Tag Archives: Asia Crisis

China On ‘Treadmill To Hell’ Amid Bubble

9 Apr

From Bloomberg:

China’s property market is a bubble that may burst by as early as this year, according to hedge fund manager James Chanos.

The world’s third-biggest economy may need to keep up the pace of property investment because up to 60 percent of its gross domestic product relies on construction, said Chanos. The bubble may begin to “run its course” in late-2010 or 2011, he said in an interview on “The Charlie Rose Show” that will air on PBS and Bloomberg TV.

China is “on a treadmill to hell,” said Chanos, who said in January the nation is Dubai times a thousand. “They can’t afford to get off this heroin of property development. It is the only thing keeping the economic growth numbers growing.”

Property prices in China rose at the fastest pace in almost two years in February even after officials this year re-imposed a tax on homes sold within five years of their purchase to curb speculation and ordered banks to set aside more funds as reserves to cool lending. The boom in China’s real estate has fueled concern that China may face a collapse seen in Dubai that has hurt the ability of some of its companies to repay debt.

Since his January prediction, Chanos, the founder of Kynikos Associates Ltd, has been joined by Gloom, Doom & Boom publisher Marc Faber and Harvard University professor Kenneth Rogoff in warning of a potential crash in China’s property market.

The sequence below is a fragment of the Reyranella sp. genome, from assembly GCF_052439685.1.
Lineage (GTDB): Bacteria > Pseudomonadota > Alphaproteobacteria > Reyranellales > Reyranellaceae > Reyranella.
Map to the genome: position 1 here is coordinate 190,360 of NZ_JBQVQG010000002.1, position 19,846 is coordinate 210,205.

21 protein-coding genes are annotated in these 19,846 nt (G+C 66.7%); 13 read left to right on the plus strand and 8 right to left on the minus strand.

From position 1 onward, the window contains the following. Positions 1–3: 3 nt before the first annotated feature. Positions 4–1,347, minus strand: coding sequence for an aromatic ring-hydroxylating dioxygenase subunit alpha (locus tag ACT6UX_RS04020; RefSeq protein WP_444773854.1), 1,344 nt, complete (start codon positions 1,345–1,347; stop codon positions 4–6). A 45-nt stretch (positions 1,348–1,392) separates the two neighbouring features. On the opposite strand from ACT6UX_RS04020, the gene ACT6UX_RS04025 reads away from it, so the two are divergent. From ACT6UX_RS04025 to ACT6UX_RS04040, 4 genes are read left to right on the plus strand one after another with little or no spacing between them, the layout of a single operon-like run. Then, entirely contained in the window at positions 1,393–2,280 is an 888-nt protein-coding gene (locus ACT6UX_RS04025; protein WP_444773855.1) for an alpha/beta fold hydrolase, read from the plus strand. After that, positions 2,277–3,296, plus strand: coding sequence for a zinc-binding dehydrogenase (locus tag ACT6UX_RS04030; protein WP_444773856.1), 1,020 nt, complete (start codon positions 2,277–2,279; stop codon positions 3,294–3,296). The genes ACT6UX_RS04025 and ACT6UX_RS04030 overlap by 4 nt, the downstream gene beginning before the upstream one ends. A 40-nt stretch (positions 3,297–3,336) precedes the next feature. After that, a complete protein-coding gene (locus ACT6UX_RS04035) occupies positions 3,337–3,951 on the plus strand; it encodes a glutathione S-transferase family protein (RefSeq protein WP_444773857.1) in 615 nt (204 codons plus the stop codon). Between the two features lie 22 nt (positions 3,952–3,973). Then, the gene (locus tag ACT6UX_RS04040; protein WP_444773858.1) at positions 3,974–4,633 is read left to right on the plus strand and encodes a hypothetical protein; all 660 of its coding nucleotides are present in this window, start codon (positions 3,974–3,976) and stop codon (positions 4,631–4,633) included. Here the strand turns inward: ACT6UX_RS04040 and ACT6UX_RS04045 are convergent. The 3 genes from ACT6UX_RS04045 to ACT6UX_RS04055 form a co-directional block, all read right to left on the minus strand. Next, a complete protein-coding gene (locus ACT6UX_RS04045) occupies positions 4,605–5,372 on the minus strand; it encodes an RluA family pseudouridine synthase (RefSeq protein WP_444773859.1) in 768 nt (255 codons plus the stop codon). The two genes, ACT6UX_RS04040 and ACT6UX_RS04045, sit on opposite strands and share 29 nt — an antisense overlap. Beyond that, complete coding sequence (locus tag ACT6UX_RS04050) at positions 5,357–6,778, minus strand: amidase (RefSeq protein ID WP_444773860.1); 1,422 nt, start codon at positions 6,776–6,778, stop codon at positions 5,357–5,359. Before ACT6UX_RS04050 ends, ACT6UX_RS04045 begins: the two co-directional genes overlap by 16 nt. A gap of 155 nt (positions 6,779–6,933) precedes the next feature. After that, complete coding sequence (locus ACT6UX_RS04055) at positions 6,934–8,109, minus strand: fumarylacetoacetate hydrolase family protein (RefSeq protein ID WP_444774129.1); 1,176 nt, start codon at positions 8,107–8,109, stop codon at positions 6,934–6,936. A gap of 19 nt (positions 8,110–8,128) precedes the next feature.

Barnaby Joyce has been warning about the external threats to the Australian economy since October 2009.  With every passing month, more and more evidence coming from economies around the world – including those such as China that are vital to Australia’s economic interests – indicates that there is big trouble brewing.  While the Ken Henry-led Rudd Government slumbers on in La La Land, spending like drunken sailors, confident of an unending China boom to lift us out of debt, more and more economists abroad are predicting a China crash.

Barnaby is also the only Australian politician with the courage to publicly question the Rudd Government’s weakening of Foreign Investment laws, which have allowed foreign ‘investors’ to help spike Australia’s already unaffordable housing bubble, and put our ownership of vital national assets at risk.  Only Barnaby Joyce has had the courage to call out the Rudd Government for ‘selling the farm’, paddock by paddock.

China Losing Control of Economy

8 Apr

From Bloomberg:

Failure to rein in local government spending could push inflation to 15 percent by 2012, said Victor Shih, a political economist at Northwestern University who spent months tallying government borrowing.